The Hope List

>In less than two weeks, I’ll be winging my way to San Francisco to attend RWA’s annual conference, fondly referred to as National. Claire Delacroix once stated that she didn’t understand the nickname as it always made her think of a horse race. Since then, I’ve been unable to lose the imagery of 2000 women stampeding into a city to discuss, learn and party over the romance genre.

Usually at this time, blogs and websites are loaded with travel tips, how-to-pitch articles, conference behavior or some other type of helpful blog related to National (and they’re heading into the backstretch). However, I’m in a selfish mood, so I thought I’d do a hopeful blog as opposed to helpful.

Hope 1 – That I meet an editor who so falls in love with my personality that she absolutely MUST read my latest proposal. Naturally this hope is just that, as we all know that editors don’t buy books on author personality. I mean let’s face it there are some authors out there who make Mean Girls look sweet, so clearly personality isn’t going to get me sold. So I’m going to rely on the luck factor, which given my life in general is something that continues to elude me. But then, I was born on a Thursday and according to that old adage, I’ll work hard for a living. Yes, I had that term coined LONG before Donna Summer made me famous in She Works Hard For The Money. So luck is a long shot here at best. If I were a horse and you bet on me, you MIGHT want to be conservative in the money you put down. Although I could always be that dark horse that surprises people. I sort of hope I’m that kind of a horse (better that than a cow – see
Hope 9)

Hope 2 – That the DH will be understanding. Despite this trip being a surrogate 2nd honeymoon, I can only pray the DH will understand when I say “I’m tired and I have to get up early tomorrow.” Of course, he’s threatened on many occasions to write his own book. It will be called 101 Ways To Say No. I’m sure he’s at 500 by now.

Hope 3 – That the foggy weather clears by midday on all the days we go sightseeing. I told the DH that the sky in San Francisco is unlike any other sky I’ve ever seen. It’s an indescribable color when it’s clear. I really want him to see it, but given the fact that he’s color blind, I guess it won’t matter if it’s foggy.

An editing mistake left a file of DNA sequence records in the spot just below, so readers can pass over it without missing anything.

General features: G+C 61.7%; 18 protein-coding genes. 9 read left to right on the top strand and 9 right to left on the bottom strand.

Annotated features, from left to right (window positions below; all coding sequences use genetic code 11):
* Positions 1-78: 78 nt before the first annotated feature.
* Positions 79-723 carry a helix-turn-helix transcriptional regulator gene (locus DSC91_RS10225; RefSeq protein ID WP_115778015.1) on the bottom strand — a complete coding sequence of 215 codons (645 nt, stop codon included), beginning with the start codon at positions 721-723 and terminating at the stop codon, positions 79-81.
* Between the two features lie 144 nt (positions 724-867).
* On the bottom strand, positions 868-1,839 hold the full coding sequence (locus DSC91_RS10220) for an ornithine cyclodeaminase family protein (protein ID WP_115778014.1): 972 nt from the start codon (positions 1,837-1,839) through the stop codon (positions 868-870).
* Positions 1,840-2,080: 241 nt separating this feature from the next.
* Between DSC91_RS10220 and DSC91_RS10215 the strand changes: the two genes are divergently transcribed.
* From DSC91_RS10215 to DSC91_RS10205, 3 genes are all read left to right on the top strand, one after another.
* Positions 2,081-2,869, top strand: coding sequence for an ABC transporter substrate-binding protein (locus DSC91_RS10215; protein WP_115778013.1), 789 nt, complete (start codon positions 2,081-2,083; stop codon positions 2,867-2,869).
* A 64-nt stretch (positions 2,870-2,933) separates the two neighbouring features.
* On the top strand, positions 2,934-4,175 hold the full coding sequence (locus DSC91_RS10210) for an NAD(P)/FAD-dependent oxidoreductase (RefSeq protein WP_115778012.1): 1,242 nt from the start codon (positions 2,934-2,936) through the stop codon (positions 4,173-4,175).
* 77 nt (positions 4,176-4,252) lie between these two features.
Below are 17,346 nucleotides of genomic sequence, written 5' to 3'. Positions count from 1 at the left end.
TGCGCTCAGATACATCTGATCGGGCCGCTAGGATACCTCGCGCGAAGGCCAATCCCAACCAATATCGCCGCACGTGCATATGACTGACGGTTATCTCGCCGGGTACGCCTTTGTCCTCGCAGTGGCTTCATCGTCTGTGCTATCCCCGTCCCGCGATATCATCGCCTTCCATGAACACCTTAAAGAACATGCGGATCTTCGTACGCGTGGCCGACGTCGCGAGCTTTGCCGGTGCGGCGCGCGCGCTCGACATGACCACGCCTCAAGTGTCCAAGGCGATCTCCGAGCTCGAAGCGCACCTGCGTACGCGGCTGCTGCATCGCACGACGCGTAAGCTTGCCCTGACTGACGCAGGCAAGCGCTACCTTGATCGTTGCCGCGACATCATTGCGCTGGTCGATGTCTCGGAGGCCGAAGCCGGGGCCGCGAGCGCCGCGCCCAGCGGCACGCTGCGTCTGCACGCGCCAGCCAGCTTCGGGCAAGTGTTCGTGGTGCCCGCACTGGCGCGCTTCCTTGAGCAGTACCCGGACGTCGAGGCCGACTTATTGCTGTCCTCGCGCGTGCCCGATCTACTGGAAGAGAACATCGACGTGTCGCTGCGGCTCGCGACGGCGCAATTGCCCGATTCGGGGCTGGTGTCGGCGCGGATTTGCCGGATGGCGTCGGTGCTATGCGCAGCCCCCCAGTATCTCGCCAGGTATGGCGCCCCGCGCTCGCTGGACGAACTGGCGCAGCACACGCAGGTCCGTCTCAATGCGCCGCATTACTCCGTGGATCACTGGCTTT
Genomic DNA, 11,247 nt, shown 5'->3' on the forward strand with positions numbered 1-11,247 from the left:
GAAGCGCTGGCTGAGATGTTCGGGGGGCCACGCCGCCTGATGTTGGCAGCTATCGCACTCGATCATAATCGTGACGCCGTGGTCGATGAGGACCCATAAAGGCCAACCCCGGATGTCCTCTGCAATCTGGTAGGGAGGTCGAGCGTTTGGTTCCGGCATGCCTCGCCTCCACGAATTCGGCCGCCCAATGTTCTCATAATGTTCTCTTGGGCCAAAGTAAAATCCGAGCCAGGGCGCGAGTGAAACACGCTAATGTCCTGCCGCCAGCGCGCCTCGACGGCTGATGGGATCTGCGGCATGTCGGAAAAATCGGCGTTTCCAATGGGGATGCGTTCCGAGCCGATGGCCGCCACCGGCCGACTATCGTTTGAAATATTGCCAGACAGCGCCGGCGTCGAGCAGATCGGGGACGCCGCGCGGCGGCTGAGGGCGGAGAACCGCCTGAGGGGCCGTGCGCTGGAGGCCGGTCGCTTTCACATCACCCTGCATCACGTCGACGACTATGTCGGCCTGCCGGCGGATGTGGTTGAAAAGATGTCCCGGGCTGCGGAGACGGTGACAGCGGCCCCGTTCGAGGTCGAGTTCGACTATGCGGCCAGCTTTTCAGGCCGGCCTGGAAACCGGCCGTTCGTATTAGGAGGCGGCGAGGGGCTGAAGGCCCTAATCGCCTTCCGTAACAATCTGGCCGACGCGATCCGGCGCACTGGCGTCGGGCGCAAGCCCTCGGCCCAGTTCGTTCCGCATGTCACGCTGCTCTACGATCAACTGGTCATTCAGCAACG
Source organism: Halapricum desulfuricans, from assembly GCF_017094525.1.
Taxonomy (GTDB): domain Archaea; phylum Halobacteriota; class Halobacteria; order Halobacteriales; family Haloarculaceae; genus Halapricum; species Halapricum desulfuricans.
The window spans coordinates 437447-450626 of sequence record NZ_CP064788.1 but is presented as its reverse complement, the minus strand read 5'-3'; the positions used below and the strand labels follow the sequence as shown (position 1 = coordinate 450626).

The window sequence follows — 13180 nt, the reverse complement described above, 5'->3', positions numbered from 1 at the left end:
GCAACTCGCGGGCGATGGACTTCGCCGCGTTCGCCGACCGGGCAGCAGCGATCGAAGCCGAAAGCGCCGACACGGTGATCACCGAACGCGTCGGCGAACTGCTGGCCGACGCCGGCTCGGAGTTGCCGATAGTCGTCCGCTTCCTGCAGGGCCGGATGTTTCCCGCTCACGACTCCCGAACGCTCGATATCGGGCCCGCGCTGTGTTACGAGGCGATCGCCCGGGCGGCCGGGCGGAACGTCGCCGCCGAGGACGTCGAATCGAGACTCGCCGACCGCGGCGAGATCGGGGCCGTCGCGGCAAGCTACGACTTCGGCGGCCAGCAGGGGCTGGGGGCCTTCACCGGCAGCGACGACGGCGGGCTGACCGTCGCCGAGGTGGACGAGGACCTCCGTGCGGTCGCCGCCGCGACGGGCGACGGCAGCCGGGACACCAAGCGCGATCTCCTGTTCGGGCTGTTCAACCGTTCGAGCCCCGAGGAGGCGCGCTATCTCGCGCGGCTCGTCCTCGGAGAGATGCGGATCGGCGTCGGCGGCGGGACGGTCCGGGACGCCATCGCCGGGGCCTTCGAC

Hope 4 – That my pacemaker doesn’t set off every alarm in the airport. All I can see in my head is one of those blue light specials on top of the metal detectors spinning around while the Waaannh, Waaannh, siren alerts people all the way down to the boarding ramp that I’ve been pulled over. I mean it’s not like I can unzip my chest, pull the device out, drop it into a gray bin and pick it up along with my laptop once I’m through security. More importantly, I so do not want to be responsible for someone else’s heart attack if I’m stripped search by TSA officials. It won’t be pretty I can assure you.

Hope 5 – That I don’t do something stupid like open my mouth and insert foot. I’m going to try really hard not to do a lot of talking. Okay, okay, you can stop laughing now. Seriously, I always try to say something intelligent and I generally come off sounding like an idiot. I mean Bridget Jones Diary is the funny side of my life. As luck would have it, all I have to do is open my mouth and follow it with my foot for an appetizer. Of course, this means I can generally get through the main course and dessert without too much trouble. *sigh*